Monday, September 10, 2012
A Strange Frenzy: 17 Poems by Dom Gabrielli
A Strange Frenzy: 17 Poems
by Dom Gabrielli
Englewood, NJ: Unbound Content
Release date: July 2012
Review by David P. Miller
Dom Gabrielli, a poet based in Salento, Italy, and writing in English, has produced this volume of responses to the works of Rumi, a 13th century Persian poet and Sufi mystic. Rumi’s ecstatic writing is probably best known in English through translations by Coleman Barks, with many other translations also available (see http://en.wikipedia.org/wiki/Rumi#English_translations). In his introduction, Gabrielli says that, although he had read Barks’ translations many times, his spirit took fire upon further rereading, and it was “almost as if my words were dictated to me.”
Each of Gabrieilli’s poems, titled simply with Roman numerals, is paired with a quotation from Rumi on the facing page. While it is not certain that the poems are direct responses to the quotations, it is intriguing to read them as if they were. I find that, considering the work from this perspective, Rumi and Gabrielli stand in counterpoint in different ways. In one instance, Rumi finds the beloved in every atom:
There’s a strange frenzy in my head,
of birds flying,
each particle circulating on its own.
Is the one I love everywhere?
Gabrielli’s paired poem (IV) may arise, in part, from his occupation producing extra virgin olive oil. Its physicality also points from materiality toward something ineffable:
every wane of dawn
with wicker basket and knife
with brown boots and burning fingers
i walk the same mounds of red earth
inhale perfumes of chamomile and fennel
watch the calendula open and close
its orange cup of promise
[. . .]
twisting black snake my basking companion
silence my mentor
my poems call Venus from the sky
Gabrielli’s poem XV seems to take Rumi’s simple expression of deep intimacy in a different and perhaps darker direction. Rumi:
How do we keep our love-secret?
We speak from brow to brow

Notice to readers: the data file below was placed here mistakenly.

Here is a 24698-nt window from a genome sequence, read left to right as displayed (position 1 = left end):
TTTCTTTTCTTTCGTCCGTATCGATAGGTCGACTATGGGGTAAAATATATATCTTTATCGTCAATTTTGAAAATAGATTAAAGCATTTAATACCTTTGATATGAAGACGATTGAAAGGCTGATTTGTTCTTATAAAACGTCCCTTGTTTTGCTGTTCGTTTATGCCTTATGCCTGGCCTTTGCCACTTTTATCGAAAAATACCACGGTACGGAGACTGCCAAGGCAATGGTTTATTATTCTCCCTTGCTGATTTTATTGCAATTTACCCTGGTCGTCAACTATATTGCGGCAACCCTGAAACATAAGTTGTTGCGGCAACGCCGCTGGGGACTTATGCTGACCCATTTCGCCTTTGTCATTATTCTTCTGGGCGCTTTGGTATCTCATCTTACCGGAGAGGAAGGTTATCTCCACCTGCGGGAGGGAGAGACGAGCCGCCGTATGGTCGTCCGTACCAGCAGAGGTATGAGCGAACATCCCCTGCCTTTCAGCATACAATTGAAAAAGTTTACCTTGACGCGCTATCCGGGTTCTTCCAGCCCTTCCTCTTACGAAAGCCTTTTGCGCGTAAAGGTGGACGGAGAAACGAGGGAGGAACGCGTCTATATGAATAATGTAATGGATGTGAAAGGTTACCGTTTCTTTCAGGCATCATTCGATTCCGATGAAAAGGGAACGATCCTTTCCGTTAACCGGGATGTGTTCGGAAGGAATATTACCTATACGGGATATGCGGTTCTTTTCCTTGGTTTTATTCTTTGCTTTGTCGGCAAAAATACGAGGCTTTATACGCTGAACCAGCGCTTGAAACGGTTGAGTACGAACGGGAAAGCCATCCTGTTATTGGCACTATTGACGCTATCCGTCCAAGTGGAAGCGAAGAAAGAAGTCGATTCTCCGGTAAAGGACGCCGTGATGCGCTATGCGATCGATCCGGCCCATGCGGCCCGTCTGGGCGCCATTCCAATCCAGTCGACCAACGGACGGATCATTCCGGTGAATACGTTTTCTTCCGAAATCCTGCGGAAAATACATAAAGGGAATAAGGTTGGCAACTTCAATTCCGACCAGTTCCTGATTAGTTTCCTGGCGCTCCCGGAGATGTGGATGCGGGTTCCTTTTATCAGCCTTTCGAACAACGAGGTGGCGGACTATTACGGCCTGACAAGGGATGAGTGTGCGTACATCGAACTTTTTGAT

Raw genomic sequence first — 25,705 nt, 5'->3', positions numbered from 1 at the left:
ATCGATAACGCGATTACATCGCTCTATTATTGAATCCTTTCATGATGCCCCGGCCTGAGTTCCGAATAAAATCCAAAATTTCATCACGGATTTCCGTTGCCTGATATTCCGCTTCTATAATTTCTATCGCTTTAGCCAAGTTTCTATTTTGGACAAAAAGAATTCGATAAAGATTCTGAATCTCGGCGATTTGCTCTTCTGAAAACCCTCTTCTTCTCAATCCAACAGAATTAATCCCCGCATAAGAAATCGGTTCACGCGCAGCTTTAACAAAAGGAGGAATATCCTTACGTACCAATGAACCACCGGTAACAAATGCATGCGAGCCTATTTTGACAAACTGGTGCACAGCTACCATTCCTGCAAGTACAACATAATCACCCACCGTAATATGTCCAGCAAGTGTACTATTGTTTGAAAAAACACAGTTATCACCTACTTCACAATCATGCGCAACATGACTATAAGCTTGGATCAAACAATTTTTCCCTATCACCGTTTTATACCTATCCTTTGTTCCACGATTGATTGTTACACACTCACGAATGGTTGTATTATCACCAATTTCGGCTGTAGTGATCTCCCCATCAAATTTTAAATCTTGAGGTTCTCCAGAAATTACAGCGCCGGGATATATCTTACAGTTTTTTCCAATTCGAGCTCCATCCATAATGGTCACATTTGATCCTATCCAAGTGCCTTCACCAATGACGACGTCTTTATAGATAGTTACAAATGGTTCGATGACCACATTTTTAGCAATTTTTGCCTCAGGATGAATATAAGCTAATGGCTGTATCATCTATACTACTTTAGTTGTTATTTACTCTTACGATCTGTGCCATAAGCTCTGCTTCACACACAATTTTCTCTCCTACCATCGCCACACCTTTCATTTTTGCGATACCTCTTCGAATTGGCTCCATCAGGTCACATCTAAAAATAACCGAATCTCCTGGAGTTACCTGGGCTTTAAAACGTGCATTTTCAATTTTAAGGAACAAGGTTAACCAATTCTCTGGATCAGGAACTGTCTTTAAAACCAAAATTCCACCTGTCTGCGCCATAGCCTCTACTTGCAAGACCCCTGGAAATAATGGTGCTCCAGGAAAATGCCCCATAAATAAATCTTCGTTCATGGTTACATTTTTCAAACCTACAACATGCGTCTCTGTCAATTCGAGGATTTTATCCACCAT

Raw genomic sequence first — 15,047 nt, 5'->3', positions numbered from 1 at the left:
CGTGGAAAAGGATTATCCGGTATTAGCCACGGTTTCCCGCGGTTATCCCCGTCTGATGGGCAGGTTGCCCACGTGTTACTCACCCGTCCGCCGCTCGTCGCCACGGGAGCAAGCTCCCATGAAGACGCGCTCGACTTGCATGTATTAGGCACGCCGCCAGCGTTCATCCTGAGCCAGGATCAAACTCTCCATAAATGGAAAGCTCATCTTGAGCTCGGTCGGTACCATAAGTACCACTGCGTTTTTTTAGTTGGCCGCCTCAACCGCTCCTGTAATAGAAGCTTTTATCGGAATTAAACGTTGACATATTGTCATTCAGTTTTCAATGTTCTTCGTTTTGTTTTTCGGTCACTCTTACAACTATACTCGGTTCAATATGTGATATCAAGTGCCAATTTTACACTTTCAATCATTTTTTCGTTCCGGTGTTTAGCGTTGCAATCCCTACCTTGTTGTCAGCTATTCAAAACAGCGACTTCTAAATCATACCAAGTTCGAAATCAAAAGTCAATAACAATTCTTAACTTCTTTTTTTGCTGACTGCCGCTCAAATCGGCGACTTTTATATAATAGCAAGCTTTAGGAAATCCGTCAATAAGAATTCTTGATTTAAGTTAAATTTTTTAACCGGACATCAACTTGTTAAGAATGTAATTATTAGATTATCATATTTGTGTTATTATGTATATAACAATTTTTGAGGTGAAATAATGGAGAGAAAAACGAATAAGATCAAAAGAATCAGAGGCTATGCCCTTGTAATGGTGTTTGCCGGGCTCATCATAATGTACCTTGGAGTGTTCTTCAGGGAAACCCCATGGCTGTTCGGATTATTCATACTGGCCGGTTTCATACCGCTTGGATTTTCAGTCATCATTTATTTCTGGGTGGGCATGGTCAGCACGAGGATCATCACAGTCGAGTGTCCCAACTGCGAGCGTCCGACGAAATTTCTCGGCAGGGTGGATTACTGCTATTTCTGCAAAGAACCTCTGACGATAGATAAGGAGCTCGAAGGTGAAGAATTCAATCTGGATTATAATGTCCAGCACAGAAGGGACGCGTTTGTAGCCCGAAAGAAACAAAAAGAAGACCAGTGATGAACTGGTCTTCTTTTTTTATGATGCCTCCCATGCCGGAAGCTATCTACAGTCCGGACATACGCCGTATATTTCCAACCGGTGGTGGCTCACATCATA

and hear with our eyes.
Gabrielli’s poem concludes:
i do not need to look to find your mouth
nor call to hear your eyelashes caress my chest
you have grown vast also
like the deep underground rivers
without which you whole land of liars
would lie beneath us in cinders
This volume is dedicated to love, to the absolute unification of lover and beloved, beyond the ability to be expressed, and yet compelling expression. I am only somewhat familiar with Rumi’s poetry, but what always stands out is the parallelism between the discovery of matchless love between persons, and the absorption of the seeker into unity with God. As one consequence, the pronouns “I” and “you” become ambiguous, as they may refer to either level of reality, or both at once. I find this at points in Gabrielli’s poems as well. Poem XIV evinces both the ecstasy and the shifting sense of person:
[. . .]
throw me higher
than light falls on a leaf
kiss me there
in the vanishing dew of dawn
every word i write
has been to travel here
to where the dew evaporates
to where your fingers expose
the inaccurate beauty of love
to touch with my lips
the opening of the heavens
This is paired with a quotation from Rumi, in which the persons indicated by pronouns may be read in at least two dimensions simultaneously:
The inner secret of that which was never born,
you are that freshness, and I am with you now.
In the foreword to his earlier volume, The Parallel Body (Ziggurat Books, 2009), Gabrielli says that the writing “explores several ‘you’s’ as it travels toward a definition of love through poetry, towards a very intimate ‘you’, towards a harmony, both graceful and joyful, for which the poet can only be grateful.” A Strange Frenzy is evidently another step in that direction.
This is an elegant landscape-format chapbook, with cover art and line drawings by Emily Faccini. I wish that the Rumi translations had been credited, both simply to know whose work they are and also to allow for further exploration. Nevertheless, this encounter has me interested in reading more by Dom Gabrielli, and most likely to re-investigate the Persian mystic poets as well.